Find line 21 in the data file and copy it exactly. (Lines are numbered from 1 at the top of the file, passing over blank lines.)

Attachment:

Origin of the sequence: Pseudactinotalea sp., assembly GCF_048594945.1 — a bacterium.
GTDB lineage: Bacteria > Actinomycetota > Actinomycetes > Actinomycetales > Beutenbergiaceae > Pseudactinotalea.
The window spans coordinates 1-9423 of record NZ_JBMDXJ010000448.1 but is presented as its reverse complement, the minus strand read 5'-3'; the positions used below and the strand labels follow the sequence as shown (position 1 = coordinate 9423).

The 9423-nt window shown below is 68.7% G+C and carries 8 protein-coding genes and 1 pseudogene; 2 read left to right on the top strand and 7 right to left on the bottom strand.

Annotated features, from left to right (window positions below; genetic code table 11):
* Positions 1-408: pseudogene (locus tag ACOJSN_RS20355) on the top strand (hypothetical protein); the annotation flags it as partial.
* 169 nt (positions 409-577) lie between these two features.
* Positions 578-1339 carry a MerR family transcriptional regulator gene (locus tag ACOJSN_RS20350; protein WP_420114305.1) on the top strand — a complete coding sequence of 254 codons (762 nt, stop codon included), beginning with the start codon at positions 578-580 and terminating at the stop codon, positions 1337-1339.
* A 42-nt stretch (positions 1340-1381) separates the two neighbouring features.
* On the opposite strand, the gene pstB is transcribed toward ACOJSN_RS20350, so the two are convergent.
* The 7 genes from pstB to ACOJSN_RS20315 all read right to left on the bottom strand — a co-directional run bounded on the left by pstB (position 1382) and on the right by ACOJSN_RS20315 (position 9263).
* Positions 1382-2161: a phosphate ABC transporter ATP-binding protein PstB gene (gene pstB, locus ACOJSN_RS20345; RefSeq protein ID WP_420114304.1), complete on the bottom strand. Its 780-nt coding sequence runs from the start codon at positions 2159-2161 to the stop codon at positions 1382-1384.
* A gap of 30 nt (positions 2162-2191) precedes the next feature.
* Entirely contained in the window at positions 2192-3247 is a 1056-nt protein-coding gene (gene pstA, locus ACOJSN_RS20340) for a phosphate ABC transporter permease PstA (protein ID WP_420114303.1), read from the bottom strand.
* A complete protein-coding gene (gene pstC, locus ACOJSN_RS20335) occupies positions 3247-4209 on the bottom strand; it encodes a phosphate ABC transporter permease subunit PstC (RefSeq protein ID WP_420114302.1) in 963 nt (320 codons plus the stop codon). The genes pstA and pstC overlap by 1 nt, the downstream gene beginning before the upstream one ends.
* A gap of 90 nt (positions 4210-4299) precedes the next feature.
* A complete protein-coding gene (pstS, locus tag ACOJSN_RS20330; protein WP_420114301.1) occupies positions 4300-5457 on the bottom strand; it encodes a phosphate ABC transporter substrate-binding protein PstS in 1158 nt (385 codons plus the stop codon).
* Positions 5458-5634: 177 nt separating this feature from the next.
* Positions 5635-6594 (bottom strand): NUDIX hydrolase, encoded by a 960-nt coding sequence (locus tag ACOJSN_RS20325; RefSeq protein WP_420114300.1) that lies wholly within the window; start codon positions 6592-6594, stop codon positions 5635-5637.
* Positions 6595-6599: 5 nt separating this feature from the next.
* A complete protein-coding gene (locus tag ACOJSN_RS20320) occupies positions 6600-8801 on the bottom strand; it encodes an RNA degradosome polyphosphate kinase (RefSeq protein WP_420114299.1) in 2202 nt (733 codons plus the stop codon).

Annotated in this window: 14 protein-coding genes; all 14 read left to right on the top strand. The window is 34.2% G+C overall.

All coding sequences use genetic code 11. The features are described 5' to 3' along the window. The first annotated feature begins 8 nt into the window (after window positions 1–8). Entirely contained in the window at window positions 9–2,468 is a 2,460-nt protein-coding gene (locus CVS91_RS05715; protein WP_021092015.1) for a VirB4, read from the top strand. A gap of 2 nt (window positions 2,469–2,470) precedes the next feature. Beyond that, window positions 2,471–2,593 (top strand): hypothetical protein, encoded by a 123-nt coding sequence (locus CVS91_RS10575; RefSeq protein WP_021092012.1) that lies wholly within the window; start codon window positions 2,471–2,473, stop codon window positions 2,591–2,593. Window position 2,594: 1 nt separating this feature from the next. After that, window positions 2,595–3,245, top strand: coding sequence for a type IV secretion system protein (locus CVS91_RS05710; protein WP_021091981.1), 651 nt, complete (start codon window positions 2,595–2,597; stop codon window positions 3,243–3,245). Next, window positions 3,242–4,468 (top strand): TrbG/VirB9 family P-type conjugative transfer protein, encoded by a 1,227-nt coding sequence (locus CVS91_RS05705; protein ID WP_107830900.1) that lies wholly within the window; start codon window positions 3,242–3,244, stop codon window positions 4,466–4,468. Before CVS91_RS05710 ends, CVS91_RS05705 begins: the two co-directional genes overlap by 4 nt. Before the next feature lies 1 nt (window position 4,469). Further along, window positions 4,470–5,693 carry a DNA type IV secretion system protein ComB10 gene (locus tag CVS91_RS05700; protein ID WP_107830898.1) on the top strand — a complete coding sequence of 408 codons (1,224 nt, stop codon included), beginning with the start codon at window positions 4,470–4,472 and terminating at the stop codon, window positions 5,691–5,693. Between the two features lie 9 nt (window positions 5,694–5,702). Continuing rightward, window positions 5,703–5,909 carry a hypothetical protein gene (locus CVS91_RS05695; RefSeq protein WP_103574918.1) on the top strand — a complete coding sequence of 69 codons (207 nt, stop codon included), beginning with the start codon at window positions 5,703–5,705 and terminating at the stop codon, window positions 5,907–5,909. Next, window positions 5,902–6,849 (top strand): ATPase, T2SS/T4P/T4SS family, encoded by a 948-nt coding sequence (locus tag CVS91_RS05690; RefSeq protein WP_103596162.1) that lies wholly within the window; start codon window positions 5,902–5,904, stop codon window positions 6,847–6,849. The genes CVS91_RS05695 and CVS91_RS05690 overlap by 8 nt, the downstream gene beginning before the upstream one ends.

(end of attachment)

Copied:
* A complete protein-coding gene (locus tag ACOJSN_RS20320) occupies positions 6600-8801 on the bottom strand; it encodes an RNA degradosome polyphosphate kinase (RefSeq protein WP_420114299.1) in 2202 nt (733 codons plus the stop codon).